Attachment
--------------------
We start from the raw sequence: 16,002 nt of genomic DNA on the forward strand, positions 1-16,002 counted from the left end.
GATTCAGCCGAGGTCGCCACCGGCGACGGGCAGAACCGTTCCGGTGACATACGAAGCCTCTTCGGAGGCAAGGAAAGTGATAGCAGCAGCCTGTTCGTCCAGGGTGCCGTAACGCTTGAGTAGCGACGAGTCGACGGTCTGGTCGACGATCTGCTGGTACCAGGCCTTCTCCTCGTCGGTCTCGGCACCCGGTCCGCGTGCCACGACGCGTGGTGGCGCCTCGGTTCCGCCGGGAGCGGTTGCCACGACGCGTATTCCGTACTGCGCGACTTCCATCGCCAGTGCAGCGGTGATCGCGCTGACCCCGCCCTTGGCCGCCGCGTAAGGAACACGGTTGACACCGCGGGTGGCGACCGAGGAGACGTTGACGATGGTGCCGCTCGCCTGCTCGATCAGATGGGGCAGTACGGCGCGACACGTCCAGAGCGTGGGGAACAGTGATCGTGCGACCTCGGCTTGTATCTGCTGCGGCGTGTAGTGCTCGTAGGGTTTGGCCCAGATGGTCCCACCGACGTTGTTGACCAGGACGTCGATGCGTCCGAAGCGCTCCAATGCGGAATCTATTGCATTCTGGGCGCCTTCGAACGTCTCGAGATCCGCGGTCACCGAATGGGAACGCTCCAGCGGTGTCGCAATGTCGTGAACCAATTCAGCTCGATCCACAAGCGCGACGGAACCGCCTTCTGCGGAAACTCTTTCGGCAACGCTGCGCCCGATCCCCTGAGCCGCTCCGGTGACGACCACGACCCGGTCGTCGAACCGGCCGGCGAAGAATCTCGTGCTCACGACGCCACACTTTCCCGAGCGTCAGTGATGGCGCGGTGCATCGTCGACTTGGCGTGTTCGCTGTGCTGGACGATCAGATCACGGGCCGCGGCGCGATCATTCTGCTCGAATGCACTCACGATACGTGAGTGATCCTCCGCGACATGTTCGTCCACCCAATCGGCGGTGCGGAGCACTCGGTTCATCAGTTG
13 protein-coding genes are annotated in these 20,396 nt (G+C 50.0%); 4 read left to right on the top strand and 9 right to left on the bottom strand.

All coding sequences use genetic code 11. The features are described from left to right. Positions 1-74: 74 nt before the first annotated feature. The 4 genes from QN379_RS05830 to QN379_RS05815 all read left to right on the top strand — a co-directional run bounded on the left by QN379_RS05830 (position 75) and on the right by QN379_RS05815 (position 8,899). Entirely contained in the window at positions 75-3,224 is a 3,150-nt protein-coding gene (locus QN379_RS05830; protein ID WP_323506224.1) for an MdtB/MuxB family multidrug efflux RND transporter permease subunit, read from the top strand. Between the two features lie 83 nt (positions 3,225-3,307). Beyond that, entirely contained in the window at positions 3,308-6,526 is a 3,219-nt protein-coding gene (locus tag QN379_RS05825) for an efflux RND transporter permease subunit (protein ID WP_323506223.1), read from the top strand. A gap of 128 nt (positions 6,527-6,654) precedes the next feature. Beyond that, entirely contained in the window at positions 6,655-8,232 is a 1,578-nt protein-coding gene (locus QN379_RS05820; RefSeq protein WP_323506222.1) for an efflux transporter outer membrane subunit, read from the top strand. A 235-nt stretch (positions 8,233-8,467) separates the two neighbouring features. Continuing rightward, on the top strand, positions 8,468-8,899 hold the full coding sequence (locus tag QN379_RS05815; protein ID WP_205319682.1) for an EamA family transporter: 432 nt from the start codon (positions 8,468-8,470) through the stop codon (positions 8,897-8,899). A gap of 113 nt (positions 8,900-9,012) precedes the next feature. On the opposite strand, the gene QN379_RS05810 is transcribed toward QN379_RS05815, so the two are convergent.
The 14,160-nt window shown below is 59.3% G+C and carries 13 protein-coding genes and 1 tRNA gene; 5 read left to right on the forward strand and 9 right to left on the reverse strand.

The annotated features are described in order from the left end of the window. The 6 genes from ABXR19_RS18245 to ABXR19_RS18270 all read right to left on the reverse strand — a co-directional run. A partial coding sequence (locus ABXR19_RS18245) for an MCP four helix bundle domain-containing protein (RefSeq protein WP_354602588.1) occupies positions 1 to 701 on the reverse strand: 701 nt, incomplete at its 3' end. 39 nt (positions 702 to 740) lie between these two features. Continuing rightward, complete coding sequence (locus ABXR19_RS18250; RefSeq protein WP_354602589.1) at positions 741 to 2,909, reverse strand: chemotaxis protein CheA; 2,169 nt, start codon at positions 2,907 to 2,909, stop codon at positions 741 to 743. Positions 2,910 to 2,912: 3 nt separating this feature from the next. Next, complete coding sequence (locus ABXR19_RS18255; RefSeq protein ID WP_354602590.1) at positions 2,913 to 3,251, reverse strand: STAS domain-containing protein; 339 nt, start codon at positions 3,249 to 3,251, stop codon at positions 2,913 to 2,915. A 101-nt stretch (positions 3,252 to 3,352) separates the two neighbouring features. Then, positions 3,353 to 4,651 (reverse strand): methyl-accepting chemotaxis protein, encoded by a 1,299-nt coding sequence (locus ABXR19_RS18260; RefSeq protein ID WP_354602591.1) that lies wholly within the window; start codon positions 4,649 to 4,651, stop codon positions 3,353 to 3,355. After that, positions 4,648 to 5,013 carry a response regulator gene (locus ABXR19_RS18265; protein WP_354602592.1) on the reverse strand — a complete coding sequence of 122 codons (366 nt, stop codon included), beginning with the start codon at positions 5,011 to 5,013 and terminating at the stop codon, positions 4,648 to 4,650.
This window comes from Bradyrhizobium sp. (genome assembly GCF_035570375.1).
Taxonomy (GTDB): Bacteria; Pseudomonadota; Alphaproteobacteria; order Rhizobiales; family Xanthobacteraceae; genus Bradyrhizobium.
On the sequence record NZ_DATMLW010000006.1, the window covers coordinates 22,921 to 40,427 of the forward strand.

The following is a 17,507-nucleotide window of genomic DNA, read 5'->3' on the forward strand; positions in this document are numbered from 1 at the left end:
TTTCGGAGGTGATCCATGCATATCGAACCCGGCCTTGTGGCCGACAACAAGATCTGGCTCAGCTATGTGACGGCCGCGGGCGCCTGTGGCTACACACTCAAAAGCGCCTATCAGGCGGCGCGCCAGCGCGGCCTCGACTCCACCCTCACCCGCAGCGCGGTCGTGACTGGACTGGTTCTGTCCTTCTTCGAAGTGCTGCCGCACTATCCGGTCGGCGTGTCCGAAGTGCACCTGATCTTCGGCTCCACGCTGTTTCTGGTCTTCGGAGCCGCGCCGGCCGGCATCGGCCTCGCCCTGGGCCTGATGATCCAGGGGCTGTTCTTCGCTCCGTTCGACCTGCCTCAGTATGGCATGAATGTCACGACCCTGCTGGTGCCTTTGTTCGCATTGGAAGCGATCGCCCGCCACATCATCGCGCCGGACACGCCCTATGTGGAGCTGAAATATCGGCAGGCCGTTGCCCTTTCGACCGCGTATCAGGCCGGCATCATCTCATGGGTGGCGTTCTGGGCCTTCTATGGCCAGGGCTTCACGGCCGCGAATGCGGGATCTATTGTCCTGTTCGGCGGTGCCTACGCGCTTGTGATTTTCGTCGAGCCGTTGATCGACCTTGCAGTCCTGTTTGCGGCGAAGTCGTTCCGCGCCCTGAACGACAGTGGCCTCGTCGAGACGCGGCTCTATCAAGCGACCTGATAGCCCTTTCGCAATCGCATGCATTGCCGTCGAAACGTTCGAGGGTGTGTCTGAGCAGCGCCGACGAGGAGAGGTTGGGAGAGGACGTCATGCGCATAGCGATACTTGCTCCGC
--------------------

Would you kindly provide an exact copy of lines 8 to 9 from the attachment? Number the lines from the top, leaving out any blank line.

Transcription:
Taxonomy (GTDB): Bacteria; Pseudomonadota; Alphaproteobacteria; order Rhizobiales; family Xanthobacteraceae; genus Bradyrhizobium.
On the sequence record NZ_DATMLW010000006.1, the window covers coordinates 22,921 to 40,427 of the forward strand.